Teachers' concerns about the Pre-Tertiary Education Bill and Schools re-opening...
Welcome to our weekly blog for Teacher Tapp Ghana!
Every Monday we summarise our most surprising and interesting survey findings from the week before. This weekly blog provides an easy way for you to learn about the experiences and opinions of teachers across Ghana.
Please encourage your colleagues to use the Teacher Tapp app to keep engaged with education even when they’re not teaching. Your responses are also a vital data source that GES will be using to help in their decision-making around best policies and approaches to managing the current crisis.
If you’d like to bring more teachers to Teacher Tapp, please share this blog with your colleagues and encourage them to use the download links at the bottom of the page. In the mean time, here are this week’s intriguing findings…
1. A Tale of Two Crises
COVID-19 has created a renewed respect for scientists all over the world. However, scientists can only provide governments with advice. Ultimately, it is up to the government to apply this advice appropriately and correctly.
We asked you how much you trust the government to do this and your responses were very positive. 85% of you told us you trust the government to appropriately utilise scientific advice.
What we loved about this result was how much it directly contrasted with the responses we got when we asked a similar question in the UK. When we asked teachers in the UK how confident they felt about the UK government’s ability to correctly apply scientific advice, 85% said that they did not feel confident at all. That’s pretty much the exact opposite of the Ghanaian response!
What could explain this difference? Trust in the UK government is generally low after a series of scandals suggesting mismanagement of the COVID-19 crisis. Public morale is also low as the UK has one of the highest death rates from the virus in the world – much higher than Ghana.
In addition, many schools will reopen from today (June 1st) and the majority of teachers feel that this is too early for a safe, well-managed return to school. Many scientists have opposed the government’s actions, decreasing trust in the government’s ability to apply scientific advice correctly.
In contrast, Ghana has a low death rate from the virus and the government has distinguished itself from other countries with its quick, decisive action. Much of this is likely because of plans already in place after the 2015 Ebola crisis. Either way, 41% of you told us that you were satisfied with the government’s response to the virus suggesting a much more positive appraisal than the public in the UK.
How long will this positive attitude last however? Polls from around the world have shown that governments have experienced high approval ratings early on in crisis and that these have quickly dropped after it becomes unclear when things will return to normal. Things may very quickly turn for GES and the rest of the Ghanaian government…
2 . The young and the bold
With the fate of the WASSCE and BECE undetermined, one suggested alternative is for teachers to use their previously collected assessments to give students the equivalent of an exam grade.
This would allow students to progress in their education without the organisational challenge and health risk of running national exams.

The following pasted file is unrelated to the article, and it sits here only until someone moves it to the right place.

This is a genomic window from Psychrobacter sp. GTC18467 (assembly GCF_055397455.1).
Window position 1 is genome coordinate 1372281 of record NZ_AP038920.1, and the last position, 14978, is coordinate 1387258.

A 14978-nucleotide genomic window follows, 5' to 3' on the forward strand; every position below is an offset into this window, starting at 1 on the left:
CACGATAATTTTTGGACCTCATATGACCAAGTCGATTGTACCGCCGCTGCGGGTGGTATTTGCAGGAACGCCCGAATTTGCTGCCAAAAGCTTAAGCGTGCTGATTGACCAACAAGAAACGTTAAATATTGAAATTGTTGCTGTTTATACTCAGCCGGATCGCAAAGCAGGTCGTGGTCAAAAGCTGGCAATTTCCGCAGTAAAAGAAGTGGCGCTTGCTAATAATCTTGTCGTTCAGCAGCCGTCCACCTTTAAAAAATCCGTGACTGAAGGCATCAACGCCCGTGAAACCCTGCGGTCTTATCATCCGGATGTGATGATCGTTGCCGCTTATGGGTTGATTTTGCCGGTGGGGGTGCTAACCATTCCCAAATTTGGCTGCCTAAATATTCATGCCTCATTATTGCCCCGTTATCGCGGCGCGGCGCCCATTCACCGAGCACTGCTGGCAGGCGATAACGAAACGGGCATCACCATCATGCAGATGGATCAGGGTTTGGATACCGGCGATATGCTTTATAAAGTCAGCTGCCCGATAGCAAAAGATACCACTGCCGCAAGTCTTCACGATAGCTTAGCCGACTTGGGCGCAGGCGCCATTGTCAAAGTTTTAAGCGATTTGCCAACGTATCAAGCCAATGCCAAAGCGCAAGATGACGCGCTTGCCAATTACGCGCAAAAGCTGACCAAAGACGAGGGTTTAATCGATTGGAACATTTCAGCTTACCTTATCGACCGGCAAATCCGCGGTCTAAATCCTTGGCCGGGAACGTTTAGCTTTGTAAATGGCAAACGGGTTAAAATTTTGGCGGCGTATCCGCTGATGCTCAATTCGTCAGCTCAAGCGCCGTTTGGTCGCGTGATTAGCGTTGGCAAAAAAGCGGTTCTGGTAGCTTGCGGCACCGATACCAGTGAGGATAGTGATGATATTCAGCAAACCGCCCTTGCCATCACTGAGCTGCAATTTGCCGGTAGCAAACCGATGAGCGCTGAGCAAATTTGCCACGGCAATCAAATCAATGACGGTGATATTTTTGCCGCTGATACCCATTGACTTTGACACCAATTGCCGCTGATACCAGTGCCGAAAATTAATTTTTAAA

How do teachers feel about this possibility? Previously, teachers have told us that they support the move to continuous assessment. But when we asked most recently, there was an interesting breakdown in the data. Teachers who have been in the profession the least amount of time were twice as confident as more experienced teachers in their readiness to provide continuous assessment.
For example, many teachers in countries now using continuous assessment have reported finding the experience upsetting. This is because they now feel personally responsible for giving students low grades that may obstruct their future rather than it being an anonymous examiner.
Either way, if continuous assessment is implemented nearly all teachers told us that they would require training in order to engage it effectively. Perhaps this training would help them all feel more prepared for these challenges.
3 . Tax increases vs. Budget cuts
Around the whole world, the impact of COVID-19 is forcing governments to make difficult decision. As discussed in one of our readings, many countries are deciding that they will need to increase taxes in order to recoup the money lost through the crisis as well as continuing to fund government schools.
Other countries are deciding to cut their budgets for this coming year, resulting in lower investment in schools. This does, however, mean citizens won’t experience a tax increase.
We wondered which of these outcomes you would prefer, if you had to choose between them. Our response rate to this question was lower than usual – clearly many users found the question particularly difficult to answer.
But of those that did answer, there was an interesting breakdown in the data based on time spent in the profession.
Teachers who had been in the profession for less than 5 years or for between 10 and 20 years were more likely to support taxes staying the same but education spending decreasing. Meanwhile, teachers who had been in the profession for 5-10 years or over 20 years were more likely to support a tax increase to support a normal level of investment in education.
4. Finally, we know you’re finding our daily readings useful, so here are all of the ones from last week…
PLUS, nearly all our readings this week have been written by teachers in Ghana! Read them here –
- 6 methods to help students memorise anything
- 5 tips to improve student punctuality
- Writing a teacher mission statement
- Solving student attendance – some tips
- Can critical thinking be taught?
- Changing education after COVID-19
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